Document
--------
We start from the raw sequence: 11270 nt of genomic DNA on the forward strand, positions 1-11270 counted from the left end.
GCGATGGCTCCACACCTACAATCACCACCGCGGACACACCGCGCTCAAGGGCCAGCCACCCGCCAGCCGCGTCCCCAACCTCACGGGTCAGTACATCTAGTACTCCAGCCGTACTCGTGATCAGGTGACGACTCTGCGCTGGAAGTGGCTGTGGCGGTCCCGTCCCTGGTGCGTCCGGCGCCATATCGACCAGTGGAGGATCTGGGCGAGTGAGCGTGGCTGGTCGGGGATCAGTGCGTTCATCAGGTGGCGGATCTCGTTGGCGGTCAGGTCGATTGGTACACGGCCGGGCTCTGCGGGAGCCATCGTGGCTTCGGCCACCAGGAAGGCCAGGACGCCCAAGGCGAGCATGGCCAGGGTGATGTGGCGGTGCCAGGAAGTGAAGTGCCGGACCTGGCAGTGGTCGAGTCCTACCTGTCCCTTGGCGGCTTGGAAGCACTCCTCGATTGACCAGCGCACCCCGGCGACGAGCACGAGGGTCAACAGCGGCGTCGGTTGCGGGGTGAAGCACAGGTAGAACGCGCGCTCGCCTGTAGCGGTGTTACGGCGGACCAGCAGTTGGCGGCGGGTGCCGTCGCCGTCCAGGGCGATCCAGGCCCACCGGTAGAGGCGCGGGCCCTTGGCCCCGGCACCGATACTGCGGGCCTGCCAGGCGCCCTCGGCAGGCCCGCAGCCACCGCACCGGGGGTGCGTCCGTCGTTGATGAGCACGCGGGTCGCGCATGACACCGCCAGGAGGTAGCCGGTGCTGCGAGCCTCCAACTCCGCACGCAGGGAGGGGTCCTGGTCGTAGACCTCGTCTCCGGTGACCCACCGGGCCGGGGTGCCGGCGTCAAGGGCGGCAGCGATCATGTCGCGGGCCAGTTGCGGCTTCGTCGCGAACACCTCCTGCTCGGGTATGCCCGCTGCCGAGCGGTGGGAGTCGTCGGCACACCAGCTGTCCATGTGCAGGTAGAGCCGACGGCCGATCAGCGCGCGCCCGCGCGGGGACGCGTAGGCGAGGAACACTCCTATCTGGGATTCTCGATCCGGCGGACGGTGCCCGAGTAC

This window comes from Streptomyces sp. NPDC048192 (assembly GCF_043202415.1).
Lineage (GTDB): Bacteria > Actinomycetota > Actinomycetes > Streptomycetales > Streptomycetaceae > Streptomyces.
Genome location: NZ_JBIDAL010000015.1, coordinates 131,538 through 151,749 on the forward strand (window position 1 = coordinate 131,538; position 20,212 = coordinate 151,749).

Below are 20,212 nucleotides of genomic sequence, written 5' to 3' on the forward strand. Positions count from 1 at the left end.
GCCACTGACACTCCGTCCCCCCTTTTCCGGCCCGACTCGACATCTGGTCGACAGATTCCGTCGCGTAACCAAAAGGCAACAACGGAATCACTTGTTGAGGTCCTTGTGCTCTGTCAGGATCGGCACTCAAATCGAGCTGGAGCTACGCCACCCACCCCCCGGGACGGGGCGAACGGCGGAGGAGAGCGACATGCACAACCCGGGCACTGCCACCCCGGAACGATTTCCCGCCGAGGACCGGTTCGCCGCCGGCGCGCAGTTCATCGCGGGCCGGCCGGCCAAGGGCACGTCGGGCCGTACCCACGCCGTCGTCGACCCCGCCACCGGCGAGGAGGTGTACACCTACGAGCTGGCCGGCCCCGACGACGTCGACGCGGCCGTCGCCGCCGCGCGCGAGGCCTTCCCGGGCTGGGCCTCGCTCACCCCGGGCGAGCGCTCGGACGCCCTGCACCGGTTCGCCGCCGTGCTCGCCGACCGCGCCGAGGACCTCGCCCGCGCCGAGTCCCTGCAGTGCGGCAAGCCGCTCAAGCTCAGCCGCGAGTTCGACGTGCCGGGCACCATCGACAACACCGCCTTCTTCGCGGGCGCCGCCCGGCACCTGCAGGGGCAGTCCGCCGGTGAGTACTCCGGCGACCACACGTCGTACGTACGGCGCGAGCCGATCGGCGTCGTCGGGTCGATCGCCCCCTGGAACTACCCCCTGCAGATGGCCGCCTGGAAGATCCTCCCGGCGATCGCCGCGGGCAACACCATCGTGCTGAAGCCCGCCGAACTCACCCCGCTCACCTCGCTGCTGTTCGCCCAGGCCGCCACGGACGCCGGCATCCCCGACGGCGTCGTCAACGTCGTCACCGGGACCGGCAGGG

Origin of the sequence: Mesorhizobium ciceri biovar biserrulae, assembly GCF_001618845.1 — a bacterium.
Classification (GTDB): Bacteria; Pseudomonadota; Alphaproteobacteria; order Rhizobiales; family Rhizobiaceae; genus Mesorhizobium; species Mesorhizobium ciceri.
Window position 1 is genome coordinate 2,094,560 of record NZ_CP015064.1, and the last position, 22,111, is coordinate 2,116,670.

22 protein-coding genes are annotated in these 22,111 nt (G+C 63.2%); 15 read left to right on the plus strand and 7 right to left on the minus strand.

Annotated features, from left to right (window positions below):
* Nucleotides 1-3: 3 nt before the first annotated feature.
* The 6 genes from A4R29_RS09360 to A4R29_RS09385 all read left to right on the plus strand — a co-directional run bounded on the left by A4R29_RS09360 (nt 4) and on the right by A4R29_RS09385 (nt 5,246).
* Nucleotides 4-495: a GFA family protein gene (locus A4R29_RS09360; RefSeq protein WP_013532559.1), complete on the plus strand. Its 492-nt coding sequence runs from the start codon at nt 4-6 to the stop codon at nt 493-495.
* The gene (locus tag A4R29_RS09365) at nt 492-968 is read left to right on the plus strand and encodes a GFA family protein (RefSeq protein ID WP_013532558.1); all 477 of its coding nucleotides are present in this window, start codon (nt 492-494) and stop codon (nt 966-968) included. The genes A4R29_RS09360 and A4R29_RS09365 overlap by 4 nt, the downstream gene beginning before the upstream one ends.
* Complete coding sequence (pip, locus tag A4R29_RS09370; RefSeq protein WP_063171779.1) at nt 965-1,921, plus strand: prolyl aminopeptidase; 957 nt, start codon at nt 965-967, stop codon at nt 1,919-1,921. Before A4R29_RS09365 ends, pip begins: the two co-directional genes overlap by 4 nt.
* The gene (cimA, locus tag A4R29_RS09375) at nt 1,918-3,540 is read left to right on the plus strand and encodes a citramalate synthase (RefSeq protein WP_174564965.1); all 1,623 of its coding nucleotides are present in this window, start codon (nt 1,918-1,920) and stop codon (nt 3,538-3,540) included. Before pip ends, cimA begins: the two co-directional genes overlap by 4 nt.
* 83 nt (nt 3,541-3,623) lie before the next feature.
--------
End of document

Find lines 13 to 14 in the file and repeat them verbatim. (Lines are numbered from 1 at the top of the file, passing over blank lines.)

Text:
* Nucleotides 1-3: 3 nt before the first annotated feature.
* The 6 genes from A4R29_RS09360 to A4R29_RS09385 all read left to right on the plus strand — a co-directional run bounded on the left by A4R29_RS09360 (nt 4) and on the right by A4R29_RS09385 (nt 5,246).